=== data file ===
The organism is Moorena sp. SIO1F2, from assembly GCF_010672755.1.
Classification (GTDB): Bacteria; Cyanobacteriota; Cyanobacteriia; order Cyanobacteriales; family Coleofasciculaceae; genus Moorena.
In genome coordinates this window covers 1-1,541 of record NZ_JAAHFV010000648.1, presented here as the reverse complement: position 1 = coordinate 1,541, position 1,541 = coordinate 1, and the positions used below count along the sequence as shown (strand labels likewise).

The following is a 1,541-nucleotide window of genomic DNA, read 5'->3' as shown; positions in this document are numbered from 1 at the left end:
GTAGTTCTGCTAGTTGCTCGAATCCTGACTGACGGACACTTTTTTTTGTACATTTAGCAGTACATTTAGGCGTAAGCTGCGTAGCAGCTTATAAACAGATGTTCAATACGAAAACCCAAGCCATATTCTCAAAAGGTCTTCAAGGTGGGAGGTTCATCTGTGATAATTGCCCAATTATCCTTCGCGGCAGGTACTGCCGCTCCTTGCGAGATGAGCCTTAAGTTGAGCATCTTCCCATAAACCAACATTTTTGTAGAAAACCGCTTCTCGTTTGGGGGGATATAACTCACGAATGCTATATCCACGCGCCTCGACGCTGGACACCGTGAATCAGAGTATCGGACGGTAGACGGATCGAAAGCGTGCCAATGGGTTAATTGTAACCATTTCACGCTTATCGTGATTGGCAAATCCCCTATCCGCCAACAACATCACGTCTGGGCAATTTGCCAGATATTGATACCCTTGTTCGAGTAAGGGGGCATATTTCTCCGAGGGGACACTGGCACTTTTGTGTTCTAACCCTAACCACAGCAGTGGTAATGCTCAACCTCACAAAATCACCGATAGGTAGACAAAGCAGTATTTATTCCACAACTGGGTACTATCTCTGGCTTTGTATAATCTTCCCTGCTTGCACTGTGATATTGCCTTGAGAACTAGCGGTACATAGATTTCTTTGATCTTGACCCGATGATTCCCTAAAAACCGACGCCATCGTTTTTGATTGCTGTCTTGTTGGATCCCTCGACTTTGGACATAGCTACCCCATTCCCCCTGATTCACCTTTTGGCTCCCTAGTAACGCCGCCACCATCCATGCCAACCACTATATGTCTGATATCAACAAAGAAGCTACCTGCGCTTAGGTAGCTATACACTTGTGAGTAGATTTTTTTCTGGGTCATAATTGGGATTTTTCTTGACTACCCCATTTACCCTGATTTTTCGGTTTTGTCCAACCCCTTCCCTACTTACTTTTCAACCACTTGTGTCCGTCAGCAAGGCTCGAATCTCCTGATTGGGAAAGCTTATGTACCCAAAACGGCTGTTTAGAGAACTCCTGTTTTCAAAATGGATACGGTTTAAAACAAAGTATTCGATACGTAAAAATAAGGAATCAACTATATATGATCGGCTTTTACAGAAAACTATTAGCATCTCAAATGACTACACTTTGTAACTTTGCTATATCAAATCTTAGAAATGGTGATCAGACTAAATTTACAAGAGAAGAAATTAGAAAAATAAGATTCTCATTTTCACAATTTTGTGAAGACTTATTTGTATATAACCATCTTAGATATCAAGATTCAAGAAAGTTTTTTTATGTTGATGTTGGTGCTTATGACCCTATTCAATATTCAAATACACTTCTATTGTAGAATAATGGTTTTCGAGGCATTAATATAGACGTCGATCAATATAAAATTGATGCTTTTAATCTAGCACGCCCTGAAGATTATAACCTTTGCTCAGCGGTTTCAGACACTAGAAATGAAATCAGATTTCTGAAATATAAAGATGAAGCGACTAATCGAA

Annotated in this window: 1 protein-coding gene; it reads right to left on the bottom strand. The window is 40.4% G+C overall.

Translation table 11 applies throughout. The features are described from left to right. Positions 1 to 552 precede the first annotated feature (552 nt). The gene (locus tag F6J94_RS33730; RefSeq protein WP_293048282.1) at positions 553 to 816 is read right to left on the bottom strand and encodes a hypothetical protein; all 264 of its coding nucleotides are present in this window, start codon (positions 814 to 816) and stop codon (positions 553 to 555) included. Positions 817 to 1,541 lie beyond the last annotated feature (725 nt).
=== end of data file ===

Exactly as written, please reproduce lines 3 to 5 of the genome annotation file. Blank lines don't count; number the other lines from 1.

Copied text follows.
In genome coordinates this window covers 1-1,541 of record NZ_JAAHFV010000648.1, presented here as the reverse complement: position 1 = coordinate 1,541, position 1,541 = coordinate 1, and the positions used below count along the sequence as shown (strand labels likewise).

The following is a 1,541-nucleotide window of genomic DNA, read 5'->3' as shown; positions in this document are numbered from 1 at the left end:
GTAGTTCTGCTAGTTGCTCGAATCCTGACTGACGGACACTTTTTTTTGTACATTTAGCAGTACATTTAGGCGTAAGCTGCGTAGCAGCTTATAAACAGATGTTCAATACGAAAACCCAAGCCATATTCTCAAAAGGTCTTCAAGGTGGGAGGTTCATCTGTGATAATTGCCCAATTATCCTTCGCGGCAGGTACTGCCGCTCCTTGCGAGATGAGCCTTAAGTTGAGCATCTTCCCATAAACCAACATTTTTGTAGAAAACCGCTTCTCGTTTGGGGGGATATAACTCACGAATGCTATATCCACGCGCCTCGACGCTGGACACCGTGAATCAGAGTATCGGACGGTAGACGGATCGAAAGCGTGCCAATGGGTTAATTGTAACCATTTCACGCTTATCGTGATTGGCAAATCCCCTATCCGCCAACAACATCACGTCTGGGCAATTTGCCAGATATTGATACCCTTGTTCGAGTAAGGGGGCATATTTCTCCGAGGGGACACTGGCACTTTTGTGTTCTAACCCTAACCACAGCAGTGGTAATGCTCAACCTCACAAAATCACCGATAGGTAGACAAAGCAGTATTTATTCCACAACTGGGTACTATCTCTGGCTTTGTATAATCTTCCCTGCTTGCACTGTGATATTGCCTTGAGAACTAGCGGTACATAGATTTCTTTGATCTTGACCCGATGATTCCCTAAAAACCGACGCCATCGTTTTTGATTGCTGTCTTGTTGGATCCCTCGACTTTGGACATAGCTACCCCATTCCCCCTGATTCACCTTTTGGCTCCCTAGTAACGCCGCCACCATCCATGCCAACCACTATATGTCTGATATCAACAAAGAAGCTACCTGCGCTTAGGTAGCTATACACTTGTGAGTAGATTTTTTTCTGGGTCATAATTGGGATTTTTCTTGACTACCCCATTTACCCTGATTTTTCGGTTTTGTCCAACCCCTTCCCTACTTACTTTTCAACCACTTGTGTCCGTCAGCAAGGCTCGAATCTCCTGATTGGGAAAGCTTATGTACCCAAAACGGCTGTTTAGAGAACTCCTGTTTTCAAAATGGATACGGTTTAAAACAAAGTATTCGATACGTAAAAATAAGGAATCAACTATATATGATCGGCTTTTACAGAAAACTATTAGCATCTCAAATGACTACACTTTGTAACTTTGCTATATCAAATCTTAGAAATGGTGATCAGACTAAATTTACAAGAGAAGAAATTAGAAAAATAAGATTCTCATTTTCACAATTTTGTGAAGACTTATTTGTATATAACCATCTTAGATATCAAGATTCAAGAAAGTTTTTTTATGTTGATGTTGGTGCTTATGACCCTATTCAATATTCAAATACACTTCTATTGTAGAATAATGGTTTTCGAGGCATTAATATAGACGTCGATCAATATAAAATTGATGCTTTTAATCTAGCACGCCCTGAAGATTATAACCTTTGCTCAGCGGTTTCAGACACTAGAAATGAAATCAGATTTCTGAAATATAAAGATGAAGCGACTAATCGAA